As I said, I was a bit apprehensive about the role before I applied because I’d never worked in research before but I came to like the challenge of learning something new. 

A typical day for me...

Doesn’t exist because no two days are the same! But as an example, on days when I have a site initiation visit (a meeting where the sponsor makes sure we’re ready to start enrolling patients onto the clinical trial), I would prepare for the meeting by reading through the study protocol or synopsis of the trial.

I then prepare a set of questions to ask the sponsor about the drug that is being tested, to make sure we are able to carry out the trial. For example, we wouldn't be able to take on the responsibility of preparing IMP at the hospital because we do not have a manufacturing licence. We would also check the details of the trial, including the trial randomisation procedure, number of study visits, how many patients will be recruited and where the study drugs are coming from. After the meeting, I would put the information together and create a specific SOP for the trial.

On the same day I might also have a study monitoring visit at Harefield Hospital, which is when clinical research associates, on behalf of the sponsors, check to make sure that we're following the protocol for the study and to ensure that everything is in order, including all of our accountability paperwork, prescriptions, trial storage, temperature monitoring etc.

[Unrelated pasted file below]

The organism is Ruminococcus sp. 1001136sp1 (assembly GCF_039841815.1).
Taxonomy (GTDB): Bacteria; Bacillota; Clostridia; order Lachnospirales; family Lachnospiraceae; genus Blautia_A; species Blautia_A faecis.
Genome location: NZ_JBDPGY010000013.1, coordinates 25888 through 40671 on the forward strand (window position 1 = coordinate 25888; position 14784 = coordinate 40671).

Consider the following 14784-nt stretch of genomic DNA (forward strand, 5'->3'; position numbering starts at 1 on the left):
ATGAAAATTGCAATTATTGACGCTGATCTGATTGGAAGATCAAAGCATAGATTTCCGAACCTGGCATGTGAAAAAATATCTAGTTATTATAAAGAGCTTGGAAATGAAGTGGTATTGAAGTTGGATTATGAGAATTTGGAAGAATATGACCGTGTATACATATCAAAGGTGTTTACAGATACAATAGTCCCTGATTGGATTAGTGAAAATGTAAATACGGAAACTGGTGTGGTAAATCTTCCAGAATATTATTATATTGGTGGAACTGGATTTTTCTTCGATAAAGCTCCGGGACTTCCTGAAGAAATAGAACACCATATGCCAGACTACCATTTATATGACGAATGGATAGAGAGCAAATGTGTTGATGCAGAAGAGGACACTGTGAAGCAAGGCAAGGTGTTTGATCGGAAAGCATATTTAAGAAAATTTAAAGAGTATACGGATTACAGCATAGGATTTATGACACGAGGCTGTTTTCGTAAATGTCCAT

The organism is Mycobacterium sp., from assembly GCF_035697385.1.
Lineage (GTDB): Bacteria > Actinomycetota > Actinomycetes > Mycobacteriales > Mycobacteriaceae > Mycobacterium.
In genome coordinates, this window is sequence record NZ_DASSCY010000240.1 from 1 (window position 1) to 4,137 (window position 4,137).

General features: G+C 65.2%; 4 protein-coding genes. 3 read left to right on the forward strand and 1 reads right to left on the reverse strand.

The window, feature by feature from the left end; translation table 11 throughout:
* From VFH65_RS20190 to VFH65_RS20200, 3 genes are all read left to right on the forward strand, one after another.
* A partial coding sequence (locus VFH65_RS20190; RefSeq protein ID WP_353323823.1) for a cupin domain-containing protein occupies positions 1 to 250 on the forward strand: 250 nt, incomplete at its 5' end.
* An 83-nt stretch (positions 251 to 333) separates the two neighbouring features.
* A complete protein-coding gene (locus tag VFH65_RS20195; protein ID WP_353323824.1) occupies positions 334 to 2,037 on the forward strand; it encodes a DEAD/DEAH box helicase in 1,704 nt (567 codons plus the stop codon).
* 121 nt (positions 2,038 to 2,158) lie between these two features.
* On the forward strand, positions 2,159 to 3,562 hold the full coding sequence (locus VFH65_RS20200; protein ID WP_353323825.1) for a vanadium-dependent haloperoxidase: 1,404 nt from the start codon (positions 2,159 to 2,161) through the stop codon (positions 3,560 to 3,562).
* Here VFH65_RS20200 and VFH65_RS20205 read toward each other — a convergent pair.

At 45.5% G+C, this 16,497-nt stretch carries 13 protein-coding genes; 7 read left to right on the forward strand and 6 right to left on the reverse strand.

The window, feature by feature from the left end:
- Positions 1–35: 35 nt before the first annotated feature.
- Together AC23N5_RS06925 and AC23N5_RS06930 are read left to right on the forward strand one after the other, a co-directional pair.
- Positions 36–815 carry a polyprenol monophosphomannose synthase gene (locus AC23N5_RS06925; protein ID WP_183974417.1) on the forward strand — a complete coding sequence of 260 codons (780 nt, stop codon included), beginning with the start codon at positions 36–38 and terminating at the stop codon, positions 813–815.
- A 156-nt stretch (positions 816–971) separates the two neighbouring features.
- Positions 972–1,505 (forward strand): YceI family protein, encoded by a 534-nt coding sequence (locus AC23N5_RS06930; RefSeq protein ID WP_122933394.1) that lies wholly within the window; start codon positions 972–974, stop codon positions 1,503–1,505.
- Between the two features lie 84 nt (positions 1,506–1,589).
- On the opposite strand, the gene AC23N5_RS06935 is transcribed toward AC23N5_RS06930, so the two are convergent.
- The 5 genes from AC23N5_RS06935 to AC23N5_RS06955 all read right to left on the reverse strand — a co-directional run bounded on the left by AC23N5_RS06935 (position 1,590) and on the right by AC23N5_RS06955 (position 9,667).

The best part of my job...

Is being able to see the drugs we use in trials become the drugs of tomorrow. It’s especially rewarding to be part of the delivery process that is potentially improving the quality of life for many of our patients, some of whom suffer from quite rare diseases.

I also really enjoy the challenge of setting up a new clinical trial and working as part of a larger team. 

The worst part of my job...

Like with most jobs, sometimes the administrative parts of the role can be a little tedious. Clinical trials are very process-driven and there's a lot of paperwork but it is all part of the job because without all of that we wouldn’t be able to do clinical trials.